Mark B. Baer, Esq.

Empathy and Relationships

Charlottesville and Self-Segregation

Charlottesville Is a Symptom of Chronic Conflict Caused by Self-Segregation

Posted Aug 13, 2017

What occurred in Charlottesville, Virginia this weekend is the most recent result of chronic conflicts we've been experiencing in the United States throughout its existence.

Renowned peacemakers, Kenneth Cloke and his wife, Joan Goldsmith, define chronic conflicts as follows:

"Chronic conflicts are those that nations, societies, organization or individuals

* Have not fully resolved

* Need to resolve in order to grow and evolve

* Are capable of resolving

* Can only resolve by abandoning old approaches and adopting new ones

* Are resistant to resolving because they are frightened, dissatisfied, insecure, uncertain, angry, or unwilling to change."

In their article titled Diversity at Work, which was published by the BCG Henderson Institute on July 20, 2017, Miki Tsusaka, Martin Reeves, Stephanie Hurder, and Johann Harnoss stated in pertinent part the following:

"Diversity builds resilience. An effective way to bring down a system is to narrow how it responds to change....

Diversity is the basis of adaptiveness. Diversity of problem-solving heuristics and behavior permits a system to evolve and learn from experience....

Inherent in our view of diversity is a paradox: equality of opportunity is necessary for diversity, but it takes hard-nosed judgment to choose the best ideas that come out of a diverse group to solve a particular challenge. To support a culture of diversity, people are often coached to be collaborative and noncritical rather than discerning. The hard truth is that they need to be both. We have shown that ambidextrous organizations—those that can explore new opportunities and exploit existing ones—are more successful in the long term. They combine both qualities.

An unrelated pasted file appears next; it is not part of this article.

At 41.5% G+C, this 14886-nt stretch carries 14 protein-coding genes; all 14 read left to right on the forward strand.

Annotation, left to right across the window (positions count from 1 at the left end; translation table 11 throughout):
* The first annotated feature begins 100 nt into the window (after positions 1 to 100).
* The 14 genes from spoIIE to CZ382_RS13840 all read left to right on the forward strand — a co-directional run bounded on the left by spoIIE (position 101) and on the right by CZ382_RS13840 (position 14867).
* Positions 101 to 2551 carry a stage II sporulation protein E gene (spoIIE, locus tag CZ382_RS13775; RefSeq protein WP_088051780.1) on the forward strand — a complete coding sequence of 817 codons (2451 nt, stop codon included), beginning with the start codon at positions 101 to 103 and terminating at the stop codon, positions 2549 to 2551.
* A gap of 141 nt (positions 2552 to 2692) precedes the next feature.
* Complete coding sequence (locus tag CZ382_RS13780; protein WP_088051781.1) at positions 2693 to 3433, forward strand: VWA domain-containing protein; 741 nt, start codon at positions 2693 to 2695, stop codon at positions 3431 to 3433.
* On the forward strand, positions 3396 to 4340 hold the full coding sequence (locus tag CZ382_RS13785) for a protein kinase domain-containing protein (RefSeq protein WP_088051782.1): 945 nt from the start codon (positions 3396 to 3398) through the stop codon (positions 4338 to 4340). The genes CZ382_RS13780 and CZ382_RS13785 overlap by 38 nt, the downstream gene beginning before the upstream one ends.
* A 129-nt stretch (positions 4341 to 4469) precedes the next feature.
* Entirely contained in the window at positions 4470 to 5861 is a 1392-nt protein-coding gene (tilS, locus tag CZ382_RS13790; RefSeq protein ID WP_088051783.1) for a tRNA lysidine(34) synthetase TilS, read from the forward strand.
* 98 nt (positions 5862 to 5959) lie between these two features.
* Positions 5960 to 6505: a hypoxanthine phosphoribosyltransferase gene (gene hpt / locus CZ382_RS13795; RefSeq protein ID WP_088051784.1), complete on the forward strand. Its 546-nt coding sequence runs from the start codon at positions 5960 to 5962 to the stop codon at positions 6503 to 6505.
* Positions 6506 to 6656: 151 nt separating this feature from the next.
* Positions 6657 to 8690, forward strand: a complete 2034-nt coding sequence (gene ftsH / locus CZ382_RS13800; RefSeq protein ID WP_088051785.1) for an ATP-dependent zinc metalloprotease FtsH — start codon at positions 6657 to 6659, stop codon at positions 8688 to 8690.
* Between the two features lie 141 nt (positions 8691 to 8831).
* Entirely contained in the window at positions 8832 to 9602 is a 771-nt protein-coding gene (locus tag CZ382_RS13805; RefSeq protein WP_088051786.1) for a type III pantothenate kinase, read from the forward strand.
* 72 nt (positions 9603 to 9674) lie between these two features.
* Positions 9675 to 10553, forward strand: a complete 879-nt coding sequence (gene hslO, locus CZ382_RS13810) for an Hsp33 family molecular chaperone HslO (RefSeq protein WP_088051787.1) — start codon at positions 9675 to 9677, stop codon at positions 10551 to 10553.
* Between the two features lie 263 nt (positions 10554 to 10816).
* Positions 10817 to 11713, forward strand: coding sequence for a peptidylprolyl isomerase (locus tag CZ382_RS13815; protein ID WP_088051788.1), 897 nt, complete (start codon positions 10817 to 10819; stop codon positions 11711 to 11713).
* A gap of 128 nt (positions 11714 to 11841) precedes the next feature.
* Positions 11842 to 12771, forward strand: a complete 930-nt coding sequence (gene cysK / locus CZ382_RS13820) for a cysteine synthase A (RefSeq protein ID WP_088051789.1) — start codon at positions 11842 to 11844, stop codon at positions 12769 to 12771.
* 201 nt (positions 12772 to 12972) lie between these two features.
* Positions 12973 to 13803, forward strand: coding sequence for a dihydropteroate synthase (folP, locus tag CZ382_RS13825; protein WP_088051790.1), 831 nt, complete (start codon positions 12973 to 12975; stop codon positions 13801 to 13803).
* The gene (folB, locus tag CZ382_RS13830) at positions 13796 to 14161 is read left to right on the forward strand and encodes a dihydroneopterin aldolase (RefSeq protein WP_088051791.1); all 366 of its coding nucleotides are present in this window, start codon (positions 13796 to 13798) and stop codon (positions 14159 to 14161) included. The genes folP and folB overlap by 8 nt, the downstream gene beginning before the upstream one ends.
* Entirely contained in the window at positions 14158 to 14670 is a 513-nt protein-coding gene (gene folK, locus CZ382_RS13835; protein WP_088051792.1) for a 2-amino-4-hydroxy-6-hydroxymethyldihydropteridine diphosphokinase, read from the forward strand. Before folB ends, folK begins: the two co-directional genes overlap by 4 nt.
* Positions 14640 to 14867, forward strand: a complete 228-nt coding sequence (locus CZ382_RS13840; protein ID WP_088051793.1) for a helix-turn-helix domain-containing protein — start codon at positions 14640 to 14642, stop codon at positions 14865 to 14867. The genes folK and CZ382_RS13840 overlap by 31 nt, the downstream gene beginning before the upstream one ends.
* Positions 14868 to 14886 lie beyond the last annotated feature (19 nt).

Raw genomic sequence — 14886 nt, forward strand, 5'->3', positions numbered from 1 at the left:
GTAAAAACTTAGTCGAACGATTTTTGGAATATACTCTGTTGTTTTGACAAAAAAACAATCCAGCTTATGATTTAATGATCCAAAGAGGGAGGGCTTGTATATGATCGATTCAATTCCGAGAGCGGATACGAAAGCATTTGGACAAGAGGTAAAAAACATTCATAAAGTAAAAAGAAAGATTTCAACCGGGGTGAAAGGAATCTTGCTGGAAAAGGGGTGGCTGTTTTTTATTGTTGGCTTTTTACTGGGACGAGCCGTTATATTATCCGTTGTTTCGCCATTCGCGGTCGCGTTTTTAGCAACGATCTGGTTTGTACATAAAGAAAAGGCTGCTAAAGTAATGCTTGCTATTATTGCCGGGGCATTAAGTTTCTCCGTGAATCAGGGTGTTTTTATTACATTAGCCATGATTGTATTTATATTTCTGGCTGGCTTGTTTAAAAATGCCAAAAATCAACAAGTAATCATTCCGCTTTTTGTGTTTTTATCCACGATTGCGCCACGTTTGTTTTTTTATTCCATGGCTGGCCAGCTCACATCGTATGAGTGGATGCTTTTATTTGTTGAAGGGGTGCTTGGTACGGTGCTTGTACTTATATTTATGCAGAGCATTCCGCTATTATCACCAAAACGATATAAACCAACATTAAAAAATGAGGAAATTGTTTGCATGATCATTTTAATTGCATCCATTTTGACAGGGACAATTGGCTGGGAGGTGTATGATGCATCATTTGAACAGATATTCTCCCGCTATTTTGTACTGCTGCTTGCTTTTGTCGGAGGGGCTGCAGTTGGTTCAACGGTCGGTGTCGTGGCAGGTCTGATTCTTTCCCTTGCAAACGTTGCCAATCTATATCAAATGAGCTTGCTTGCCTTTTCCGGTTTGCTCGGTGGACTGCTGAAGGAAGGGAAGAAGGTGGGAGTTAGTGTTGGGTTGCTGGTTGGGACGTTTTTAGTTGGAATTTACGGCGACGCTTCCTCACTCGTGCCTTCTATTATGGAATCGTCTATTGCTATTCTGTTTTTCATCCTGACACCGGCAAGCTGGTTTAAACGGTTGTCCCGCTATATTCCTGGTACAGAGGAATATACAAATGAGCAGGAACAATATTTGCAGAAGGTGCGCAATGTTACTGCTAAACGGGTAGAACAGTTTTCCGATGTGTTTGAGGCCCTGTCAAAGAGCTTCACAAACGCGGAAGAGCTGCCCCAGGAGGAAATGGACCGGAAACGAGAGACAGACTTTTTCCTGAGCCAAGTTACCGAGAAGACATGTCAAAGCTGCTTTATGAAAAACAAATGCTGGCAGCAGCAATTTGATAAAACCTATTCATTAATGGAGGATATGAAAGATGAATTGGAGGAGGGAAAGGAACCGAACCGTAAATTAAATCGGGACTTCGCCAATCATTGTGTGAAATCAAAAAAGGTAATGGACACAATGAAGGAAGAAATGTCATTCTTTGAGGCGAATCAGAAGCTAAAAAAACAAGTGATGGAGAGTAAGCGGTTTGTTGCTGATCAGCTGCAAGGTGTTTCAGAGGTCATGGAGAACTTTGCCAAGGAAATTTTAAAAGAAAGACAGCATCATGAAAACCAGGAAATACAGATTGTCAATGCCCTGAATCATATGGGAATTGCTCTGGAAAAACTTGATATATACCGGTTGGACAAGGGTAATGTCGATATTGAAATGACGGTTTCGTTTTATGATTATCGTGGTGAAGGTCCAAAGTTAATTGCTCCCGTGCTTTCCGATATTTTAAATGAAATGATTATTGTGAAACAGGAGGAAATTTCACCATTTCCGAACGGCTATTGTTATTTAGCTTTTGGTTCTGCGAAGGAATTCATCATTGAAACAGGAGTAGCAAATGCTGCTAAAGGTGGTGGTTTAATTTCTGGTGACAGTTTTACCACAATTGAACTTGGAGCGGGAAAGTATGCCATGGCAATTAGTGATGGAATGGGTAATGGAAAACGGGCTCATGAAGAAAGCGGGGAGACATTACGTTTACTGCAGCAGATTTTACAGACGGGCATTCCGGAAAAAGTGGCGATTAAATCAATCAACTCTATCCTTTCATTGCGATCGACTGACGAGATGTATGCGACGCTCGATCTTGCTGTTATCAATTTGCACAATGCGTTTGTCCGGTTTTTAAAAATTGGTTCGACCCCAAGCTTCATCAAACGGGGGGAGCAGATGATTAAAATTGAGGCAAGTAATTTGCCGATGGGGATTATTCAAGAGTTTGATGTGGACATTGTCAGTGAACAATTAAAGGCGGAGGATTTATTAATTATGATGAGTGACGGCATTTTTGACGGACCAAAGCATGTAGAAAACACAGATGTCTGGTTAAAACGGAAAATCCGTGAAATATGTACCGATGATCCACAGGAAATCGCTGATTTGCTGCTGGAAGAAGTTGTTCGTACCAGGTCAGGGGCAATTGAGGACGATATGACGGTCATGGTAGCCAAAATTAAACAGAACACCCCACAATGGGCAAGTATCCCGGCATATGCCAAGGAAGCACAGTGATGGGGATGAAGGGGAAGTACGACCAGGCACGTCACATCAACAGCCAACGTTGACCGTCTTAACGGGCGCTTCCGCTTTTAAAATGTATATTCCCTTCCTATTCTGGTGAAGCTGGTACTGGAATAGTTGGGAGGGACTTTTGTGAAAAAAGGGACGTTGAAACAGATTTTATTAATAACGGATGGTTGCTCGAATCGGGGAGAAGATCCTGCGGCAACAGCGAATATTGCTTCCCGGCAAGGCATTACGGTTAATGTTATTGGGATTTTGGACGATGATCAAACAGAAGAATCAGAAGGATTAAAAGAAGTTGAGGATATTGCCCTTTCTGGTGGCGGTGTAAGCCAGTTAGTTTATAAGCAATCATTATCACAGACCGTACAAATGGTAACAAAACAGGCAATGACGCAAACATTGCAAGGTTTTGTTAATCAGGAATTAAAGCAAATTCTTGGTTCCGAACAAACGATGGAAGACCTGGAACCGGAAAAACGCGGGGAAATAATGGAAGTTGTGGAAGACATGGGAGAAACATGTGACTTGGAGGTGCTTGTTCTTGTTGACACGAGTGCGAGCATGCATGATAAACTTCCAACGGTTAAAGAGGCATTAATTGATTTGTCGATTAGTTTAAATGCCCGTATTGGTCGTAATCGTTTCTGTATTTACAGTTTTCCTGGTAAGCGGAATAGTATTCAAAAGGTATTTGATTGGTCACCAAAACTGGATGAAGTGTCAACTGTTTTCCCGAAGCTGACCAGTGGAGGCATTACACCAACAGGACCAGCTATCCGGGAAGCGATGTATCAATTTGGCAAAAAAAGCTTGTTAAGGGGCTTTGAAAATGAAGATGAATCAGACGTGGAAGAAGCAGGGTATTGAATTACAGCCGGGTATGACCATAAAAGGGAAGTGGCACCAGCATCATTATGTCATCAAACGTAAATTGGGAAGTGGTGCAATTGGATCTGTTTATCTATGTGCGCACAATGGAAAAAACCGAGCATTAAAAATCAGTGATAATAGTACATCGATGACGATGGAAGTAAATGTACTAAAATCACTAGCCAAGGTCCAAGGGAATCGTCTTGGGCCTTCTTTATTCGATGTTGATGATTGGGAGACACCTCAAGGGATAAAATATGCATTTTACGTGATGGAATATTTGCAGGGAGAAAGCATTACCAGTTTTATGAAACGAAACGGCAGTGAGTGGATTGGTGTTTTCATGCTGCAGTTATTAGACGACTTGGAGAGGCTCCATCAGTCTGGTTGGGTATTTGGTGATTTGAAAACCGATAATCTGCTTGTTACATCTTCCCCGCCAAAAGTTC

How can organizations resolve this tension? They must be inclusive enough to attain a sufficiently diverse composition, but they must also establish processes and procedures to select the best ideas. This requires a delicate balance: people must trust one another enough to work together, but they must not allow groupthink to undermine adaptation and learning."

As anyone paying attention to the composition of the so-called "white nationalist" protesters can clearly see, they are -- well -- white. Here's what writer and pastor John Pavolvitz noted in his article titled Yes, This is Racism:

"What we’ve watched unfolding in Charlottesville, with hundreds of white people bearing torches and chanting about the value of white lives and shouting slurs, is not a 'far Right' protest. When you move that far right, past humanity, past decency, past goodness—you’re something else. 

You’re not a supremacist, you’re not a nationalist, and you’re not alt-Right. 

This is racism.
This is domestic terrorism.
This is religious extremism.
This is bigotry.
It is blind hatred of the most vile kind.
It doesn’t represent America.
It doesn’t represent Jesus.
It doesn’t speak for the majority of white Americans.
It’s a cancerous, terrible, putrid sickness that represents the absolute worst of who we are."

Among other things, they were protesting against Jews, gays, and black people. In fact, they were protesting against pretty much every group of people other than themselves, and they were primarily straight white Christian males.